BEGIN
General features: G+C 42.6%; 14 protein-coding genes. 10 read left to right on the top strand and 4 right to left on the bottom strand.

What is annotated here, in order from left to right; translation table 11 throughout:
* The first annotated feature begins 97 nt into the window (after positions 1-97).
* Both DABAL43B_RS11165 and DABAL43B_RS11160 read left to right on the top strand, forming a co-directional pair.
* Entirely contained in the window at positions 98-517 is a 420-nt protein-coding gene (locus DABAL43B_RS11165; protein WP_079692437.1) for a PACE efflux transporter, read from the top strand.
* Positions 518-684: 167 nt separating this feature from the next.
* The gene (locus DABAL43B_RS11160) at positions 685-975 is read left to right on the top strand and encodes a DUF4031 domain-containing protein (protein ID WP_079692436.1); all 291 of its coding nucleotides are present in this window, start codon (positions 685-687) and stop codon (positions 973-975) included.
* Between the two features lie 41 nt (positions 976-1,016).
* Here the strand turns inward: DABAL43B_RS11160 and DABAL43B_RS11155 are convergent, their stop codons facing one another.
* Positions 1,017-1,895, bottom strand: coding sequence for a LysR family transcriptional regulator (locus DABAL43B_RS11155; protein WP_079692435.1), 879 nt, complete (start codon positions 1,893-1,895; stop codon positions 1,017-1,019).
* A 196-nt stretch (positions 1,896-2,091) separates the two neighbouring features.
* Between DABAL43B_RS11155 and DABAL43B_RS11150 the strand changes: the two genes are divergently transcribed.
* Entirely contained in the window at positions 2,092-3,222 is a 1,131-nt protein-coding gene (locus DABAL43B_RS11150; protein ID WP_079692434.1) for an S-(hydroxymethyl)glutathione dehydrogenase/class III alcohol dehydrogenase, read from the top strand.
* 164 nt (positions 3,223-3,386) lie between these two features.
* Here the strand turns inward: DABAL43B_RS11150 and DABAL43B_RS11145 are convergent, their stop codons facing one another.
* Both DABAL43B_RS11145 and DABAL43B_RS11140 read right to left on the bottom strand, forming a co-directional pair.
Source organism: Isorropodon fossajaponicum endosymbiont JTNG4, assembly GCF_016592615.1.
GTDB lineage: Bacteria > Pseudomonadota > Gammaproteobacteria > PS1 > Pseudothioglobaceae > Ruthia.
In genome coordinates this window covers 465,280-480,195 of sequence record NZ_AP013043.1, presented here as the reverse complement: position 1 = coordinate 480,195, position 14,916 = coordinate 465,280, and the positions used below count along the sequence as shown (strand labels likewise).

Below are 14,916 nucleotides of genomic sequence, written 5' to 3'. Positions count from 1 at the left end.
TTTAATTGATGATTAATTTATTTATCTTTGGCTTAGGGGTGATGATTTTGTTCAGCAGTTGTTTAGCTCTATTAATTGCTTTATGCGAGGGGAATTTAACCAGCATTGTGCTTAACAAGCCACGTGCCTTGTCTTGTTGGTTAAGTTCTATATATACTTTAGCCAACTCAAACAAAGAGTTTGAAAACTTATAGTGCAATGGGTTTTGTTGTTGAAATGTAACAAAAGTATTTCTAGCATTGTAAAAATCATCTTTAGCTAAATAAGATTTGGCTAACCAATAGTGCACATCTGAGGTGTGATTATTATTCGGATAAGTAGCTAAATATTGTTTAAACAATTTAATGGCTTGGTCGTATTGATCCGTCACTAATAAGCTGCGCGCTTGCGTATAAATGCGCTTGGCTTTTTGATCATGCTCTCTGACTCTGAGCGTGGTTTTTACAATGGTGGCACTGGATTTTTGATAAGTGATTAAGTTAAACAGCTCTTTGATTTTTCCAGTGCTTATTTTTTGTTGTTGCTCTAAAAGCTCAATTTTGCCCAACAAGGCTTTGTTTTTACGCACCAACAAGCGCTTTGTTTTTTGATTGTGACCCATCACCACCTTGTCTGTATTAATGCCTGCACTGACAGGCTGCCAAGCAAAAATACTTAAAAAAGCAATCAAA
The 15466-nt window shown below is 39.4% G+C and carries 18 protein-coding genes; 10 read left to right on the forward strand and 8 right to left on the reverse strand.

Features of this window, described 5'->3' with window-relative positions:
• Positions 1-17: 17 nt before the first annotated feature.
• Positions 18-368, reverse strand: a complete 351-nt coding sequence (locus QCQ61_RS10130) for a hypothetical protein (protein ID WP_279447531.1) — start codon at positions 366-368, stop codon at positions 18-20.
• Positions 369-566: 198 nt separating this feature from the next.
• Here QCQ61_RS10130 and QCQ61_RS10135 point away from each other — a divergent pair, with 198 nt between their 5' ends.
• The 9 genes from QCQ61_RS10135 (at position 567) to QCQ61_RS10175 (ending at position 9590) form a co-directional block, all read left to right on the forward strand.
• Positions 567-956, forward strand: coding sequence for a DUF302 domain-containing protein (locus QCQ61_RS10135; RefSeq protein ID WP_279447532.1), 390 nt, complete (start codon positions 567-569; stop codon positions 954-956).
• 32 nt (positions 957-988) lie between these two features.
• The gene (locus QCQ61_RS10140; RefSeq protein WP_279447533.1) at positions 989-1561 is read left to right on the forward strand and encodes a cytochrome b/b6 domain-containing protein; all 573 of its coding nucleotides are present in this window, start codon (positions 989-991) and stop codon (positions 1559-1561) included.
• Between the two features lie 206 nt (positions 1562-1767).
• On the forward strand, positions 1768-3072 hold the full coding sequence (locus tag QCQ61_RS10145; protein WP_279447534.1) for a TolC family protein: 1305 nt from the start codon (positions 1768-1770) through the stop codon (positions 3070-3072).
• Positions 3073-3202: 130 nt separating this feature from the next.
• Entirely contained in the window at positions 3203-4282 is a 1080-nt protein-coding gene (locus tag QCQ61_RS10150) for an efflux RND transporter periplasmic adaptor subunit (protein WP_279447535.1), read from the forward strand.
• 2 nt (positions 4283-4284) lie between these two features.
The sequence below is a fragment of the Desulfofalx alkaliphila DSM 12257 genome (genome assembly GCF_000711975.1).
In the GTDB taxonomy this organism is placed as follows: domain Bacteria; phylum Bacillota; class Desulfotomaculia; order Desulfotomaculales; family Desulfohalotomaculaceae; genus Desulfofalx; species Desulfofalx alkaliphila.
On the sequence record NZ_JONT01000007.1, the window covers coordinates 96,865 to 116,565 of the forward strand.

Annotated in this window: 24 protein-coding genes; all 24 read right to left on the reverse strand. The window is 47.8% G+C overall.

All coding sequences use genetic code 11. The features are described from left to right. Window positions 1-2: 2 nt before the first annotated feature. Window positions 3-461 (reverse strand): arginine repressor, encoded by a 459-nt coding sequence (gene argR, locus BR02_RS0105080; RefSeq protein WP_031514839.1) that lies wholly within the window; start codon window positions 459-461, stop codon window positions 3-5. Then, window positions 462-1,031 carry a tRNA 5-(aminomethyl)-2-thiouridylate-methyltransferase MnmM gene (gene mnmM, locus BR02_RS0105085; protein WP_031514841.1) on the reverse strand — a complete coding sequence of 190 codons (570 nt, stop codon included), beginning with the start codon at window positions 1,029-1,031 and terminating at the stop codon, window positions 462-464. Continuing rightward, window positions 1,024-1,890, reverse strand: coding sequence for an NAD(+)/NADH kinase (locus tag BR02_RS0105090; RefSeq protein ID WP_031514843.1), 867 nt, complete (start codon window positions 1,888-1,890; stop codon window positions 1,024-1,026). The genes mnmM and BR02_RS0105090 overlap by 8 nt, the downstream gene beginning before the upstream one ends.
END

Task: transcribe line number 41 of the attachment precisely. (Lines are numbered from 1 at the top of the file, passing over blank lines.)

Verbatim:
All coding sequences use genetic code 11. The features are described from left to right. Window positions 1-2: 2 nt before the first annotated feature. Window positions 3-461 (reverse strand): arginine repressor, encoded by a 459-nt coding sequence (gene argR, locus BR02_RS0105080; RefSeq protein WP_031514839.1) that lies wholly within the window; start codon window positions 459-461, stop codon window positions 3-5. Then, window positions 462-1,031 carry a tRNA 5-(aminomethyl)-2-thiouridylate-methyltransferase MnmM gene (gene mnmM, locus BR02_RS0105085; protein WP_031514841.1) on the reverse strand — a complete coding sequence of 190 codons (570 nt, stop codon included), beginning with the start codon at window positions 1,029-1,031 and terminating at the stop codon, window positions 462-464. Continuing rightward, window positions 1,024-1,890, reverse strand: coding sequence for an NAD(+)/NADH kinase (locus tag BR02_RS0105090; RefSeq protein ID WP_031514843.1), 867 nt, complete (start codon window positions 1,888-1,890; stop codon window positions 1,024-1,026). The genes mnmM and BR02_RS0105090 overlap by 8 nt, the downstream gene beginning before the upstream one ends.